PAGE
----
Last Updated on 19th October 2013
So Model.Live decided to do a two-part feature on Paris Fashion Week, but in actuality this episode served as a wrap-up for the entire show season. In news relating to Paris, Madeline lands a show and much to our delight, opened and closed the proceedings!
Cato continues to take Paris by storm, but as her profile skyrockets, she begins to feel the weight of it all and can’t afford to fault lest she falls from grace. We don’t get much of an update on Austria’s time in Paris (we’re casually told she walks one show); however, we figured her initial absence only meant she would become the focal point for the rest of the episode and low and behold, she was.
With the show season coming to a halting grind, Model.Live took time out to reflect on some of the psychological bumps models may experience in the industry. Austria’s waning confidence fuelled the spiels from the likes of Wayne Sterling, the editorial director of Models.com and Jeni Rose, the VP of Development at IMG Models. Sterling makes the claim that confidence trumps beauty and manifestations of this can be seen in situations when a model is placed smack-dab in front of a camera. How does she react? Does she wince under the pressure to deliver or does she step to the camera with a surefooted fluidity about her.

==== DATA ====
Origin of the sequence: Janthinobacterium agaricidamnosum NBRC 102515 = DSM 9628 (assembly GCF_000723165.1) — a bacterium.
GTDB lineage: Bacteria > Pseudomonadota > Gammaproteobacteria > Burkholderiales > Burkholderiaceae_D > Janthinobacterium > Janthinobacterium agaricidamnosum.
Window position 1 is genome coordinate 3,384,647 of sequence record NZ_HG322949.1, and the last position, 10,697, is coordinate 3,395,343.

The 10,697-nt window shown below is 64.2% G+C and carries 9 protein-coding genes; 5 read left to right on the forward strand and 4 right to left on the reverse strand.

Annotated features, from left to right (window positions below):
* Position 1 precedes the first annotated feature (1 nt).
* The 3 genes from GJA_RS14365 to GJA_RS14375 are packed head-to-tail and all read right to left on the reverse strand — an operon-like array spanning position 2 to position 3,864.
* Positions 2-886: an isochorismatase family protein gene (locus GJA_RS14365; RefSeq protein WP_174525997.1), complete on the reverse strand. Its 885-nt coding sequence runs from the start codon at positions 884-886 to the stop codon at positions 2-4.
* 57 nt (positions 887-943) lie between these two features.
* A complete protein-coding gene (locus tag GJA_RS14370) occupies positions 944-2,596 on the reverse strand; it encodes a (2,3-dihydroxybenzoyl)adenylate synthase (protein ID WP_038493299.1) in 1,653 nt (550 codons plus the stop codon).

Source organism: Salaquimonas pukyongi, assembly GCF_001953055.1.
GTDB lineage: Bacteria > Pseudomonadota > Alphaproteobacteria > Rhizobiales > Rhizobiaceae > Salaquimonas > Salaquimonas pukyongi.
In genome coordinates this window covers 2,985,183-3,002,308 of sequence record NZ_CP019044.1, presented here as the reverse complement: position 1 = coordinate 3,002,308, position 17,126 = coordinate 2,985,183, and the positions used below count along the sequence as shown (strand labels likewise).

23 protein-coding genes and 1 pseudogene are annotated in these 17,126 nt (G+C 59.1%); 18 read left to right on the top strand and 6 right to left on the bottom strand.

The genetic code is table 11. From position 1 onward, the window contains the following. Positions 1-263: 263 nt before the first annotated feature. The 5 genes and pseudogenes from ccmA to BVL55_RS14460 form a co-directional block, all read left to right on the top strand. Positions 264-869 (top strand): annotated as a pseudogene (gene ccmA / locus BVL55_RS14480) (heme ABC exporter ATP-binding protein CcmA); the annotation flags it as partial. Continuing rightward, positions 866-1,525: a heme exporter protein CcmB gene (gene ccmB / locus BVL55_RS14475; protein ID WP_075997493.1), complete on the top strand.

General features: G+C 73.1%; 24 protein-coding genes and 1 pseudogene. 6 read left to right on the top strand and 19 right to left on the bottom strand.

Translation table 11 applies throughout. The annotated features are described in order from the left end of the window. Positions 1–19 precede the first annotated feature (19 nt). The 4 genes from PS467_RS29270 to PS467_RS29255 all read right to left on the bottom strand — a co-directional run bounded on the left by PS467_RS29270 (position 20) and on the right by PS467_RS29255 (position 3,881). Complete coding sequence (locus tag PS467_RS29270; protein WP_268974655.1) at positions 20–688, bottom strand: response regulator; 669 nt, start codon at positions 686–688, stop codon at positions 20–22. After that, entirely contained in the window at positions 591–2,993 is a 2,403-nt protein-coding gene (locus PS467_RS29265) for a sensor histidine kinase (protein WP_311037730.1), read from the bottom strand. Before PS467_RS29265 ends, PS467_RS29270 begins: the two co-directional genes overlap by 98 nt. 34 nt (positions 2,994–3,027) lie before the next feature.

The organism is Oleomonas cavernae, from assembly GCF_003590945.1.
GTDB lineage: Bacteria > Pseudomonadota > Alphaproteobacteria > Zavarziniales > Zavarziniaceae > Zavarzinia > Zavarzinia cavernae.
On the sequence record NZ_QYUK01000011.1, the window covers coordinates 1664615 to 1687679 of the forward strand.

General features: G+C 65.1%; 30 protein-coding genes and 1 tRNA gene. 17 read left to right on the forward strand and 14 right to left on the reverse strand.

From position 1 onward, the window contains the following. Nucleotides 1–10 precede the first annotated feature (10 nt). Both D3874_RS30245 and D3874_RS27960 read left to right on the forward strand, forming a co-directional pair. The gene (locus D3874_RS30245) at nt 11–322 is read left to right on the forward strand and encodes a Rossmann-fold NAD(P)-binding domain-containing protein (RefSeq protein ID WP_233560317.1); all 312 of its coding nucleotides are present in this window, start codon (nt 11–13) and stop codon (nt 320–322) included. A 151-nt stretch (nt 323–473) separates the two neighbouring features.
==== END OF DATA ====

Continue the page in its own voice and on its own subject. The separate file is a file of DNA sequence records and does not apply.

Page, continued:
Jeni Rose, on the other hand, takes a more cutthroat Darwinian perspective to modelling by alluding to the idea that the profession is rather survivalist and that those who can’t compete best depart. Sterling and Rose are correct in a sense, but in any line of work, external factors such as booking a show as a model will inform the very basis of this construct we call confidence. Marlon, who is a model scout/manager, presents a more forgiving view by recognizing the almost subconscious motives that compel us to act confidently.
For instance, when Austria is quizzed about whether she’s in control of her life, the ambivalence in her first response (â€œYesâ€¦sometimesâ€¦no) is a clear sign of the subconscious factors breeding diffidence while her subsequent response (â€œThere’s too many people around giving opinions) screams the confidence we know supermodels for. Gladly much of the talk about shipping Austria home for a one-year hiatus has been quelled and we’re banking on the age-old adage, patience is a virtue, to realize itself where Austria, Madeline, and Cato’s fears are concerned.